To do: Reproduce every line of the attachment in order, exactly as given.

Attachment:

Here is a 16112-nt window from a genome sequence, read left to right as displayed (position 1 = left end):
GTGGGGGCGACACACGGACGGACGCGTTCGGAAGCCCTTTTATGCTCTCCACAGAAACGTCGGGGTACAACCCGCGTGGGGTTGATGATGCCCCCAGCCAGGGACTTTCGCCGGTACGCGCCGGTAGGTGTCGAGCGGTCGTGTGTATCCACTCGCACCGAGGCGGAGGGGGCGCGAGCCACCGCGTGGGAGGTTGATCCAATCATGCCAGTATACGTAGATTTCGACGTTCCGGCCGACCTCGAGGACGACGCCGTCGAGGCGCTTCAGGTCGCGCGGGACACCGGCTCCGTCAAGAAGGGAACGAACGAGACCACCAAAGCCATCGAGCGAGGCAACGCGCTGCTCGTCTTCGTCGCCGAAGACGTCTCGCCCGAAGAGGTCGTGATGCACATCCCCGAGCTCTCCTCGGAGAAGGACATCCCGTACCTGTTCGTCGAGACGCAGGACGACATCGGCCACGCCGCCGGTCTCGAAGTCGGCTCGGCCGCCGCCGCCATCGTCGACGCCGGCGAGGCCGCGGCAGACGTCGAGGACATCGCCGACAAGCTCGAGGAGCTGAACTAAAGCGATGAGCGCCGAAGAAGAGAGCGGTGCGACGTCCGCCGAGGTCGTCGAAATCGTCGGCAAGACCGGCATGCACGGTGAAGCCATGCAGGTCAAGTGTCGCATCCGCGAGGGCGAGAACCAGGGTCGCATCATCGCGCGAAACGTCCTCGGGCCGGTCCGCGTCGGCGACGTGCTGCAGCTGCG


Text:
Here is a 16112-nt window from a genome sequence, read left to right as displayed (position 1 = left end):
GTGGGGGCGACACACGGACGGACGCGTTCGGAAGCCCTTTTATGCTCTCCACAGAAACGTCGGGGTACAACCCGCGTGGGGTTGATGATGCCCCCAGCCAGGGACTTTCGCCGGTACGCGCCGGTAGGTGTCGAGCGGTCGTGTGTATCCACTCGCACCGAGGCGGAGGGGGCGCGAGCCACCGCGTGGGAGGTTGATCCAATCATGCCAGTATACGTAGATTTCGACGTTCCGGCCGACCTCGAGGACGACGCCGTCGAGGCGCTTCAGGTCGCGCGGGACACCGGCTCCGTCAAGAAGGGAACGAACGAGACCACCAAAGCCATCGAGCGAGGCAACGCGCTGCTCGTCTTCGTCGCCGAAGACGTCTCGCCCGAAGAGGTCGTGATGCACATCCCCGAGCTCTCCTCGGAGAAGGACATCCCGTACCTGTTCGTCGAGACGCAGGACGACATCGGCCACGCCGCCGGTCTCGAAGTCGGCTCGGCCGCCGCCGCCATCGTCGACGCCGGCGAGGCCGCGGCAGACGTCGAGGACATCGCCGACAAGCTCGAGGAGCTGAACTAAAGCGATGAGCGCCGAAGAAGAGAGCGGTGCGACGTCCGCCGAGGTCGTCGAAATCGTCGGCAAGACCGGCATGCACGGTGAAGCCATGCAGGTCAAGTGTCGCATCCGCGAGGGCGAGAACCAGGGTCGCATCATCGCGCGAAACGTCCTCGGGCCGGTCCGCGTCGGCGACGTGCTGCAGCTGCG